BBC presenter apologises for ‘confused start’ due to hypoglycemia on air.

A BBC World service presenter, Alex Ritson was presenting at about 5 am in the Newsroom on Friday when his listeners heard him stumble on some of his words.

The presenter ,who has Type 1 diabetes has apologized for a “confused start”  saying he had a “low sugar attack” just as he went on air.

He was discussing about the Pope’s visit to Bangladesh when he suddenly was speaking slowly and difficult to understand

“I have Type 1 diabetes and I had a low sugar attack, a ‘hypo’, just as we came on air which caused me a little confusion in my opening sequences , so many apologies for that.”

A BBC spokeswoman said

“One of our presenters was a little unwell while on air this morning.”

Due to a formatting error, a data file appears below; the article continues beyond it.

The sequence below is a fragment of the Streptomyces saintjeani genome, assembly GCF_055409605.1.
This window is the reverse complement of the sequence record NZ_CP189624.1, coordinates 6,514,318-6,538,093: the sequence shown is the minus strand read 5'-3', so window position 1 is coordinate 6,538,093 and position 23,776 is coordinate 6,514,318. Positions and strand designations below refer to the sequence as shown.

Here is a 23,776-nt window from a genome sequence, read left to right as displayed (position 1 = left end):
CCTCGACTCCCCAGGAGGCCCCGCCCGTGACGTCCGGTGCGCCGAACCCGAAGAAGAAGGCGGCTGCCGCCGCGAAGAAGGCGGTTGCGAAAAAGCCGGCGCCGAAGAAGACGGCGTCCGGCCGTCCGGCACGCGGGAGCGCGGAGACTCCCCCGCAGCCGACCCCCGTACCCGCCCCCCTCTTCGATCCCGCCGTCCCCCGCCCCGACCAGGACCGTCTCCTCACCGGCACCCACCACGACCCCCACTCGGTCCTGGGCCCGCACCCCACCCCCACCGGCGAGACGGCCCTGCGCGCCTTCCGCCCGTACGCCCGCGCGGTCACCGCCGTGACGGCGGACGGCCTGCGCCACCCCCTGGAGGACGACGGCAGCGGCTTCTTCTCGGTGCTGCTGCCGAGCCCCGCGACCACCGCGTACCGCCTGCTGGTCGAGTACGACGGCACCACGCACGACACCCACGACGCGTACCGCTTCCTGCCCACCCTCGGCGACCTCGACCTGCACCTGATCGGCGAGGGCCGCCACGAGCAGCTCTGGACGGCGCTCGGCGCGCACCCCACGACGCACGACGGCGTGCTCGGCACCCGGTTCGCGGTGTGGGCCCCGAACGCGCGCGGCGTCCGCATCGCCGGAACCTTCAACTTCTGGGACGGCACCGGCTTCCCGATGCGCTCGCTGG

”The presenter came back on air later in the programme and explained to listeners that they had Type 1 diabetes and were feeling better ”

So many listeners have commended him for that.

While so many of us think diabetes is just a problem of high blood sugar, it really is a struggle between high sugar levels and low sugar levels that result from insulin use. The patient is basically struggling to find a balance.

Hypoglycemia (low blood sugar) occurs in people with diabetes when their blood sugar goes beneath 4mmol/l (70mg/dl) but the value varies for most people.

Early signs and symptoms of diabetic hypoglycemia include:

Shakiness, Dizziness, Sweating, Hunger, Irritability or moodiness, Anxiety or nervousness, Headache

In more severe cases, there can be confusion, unconsciousness and even death.

To know more about hypoglycemia, you can check this

 Hypoglycemia training programme

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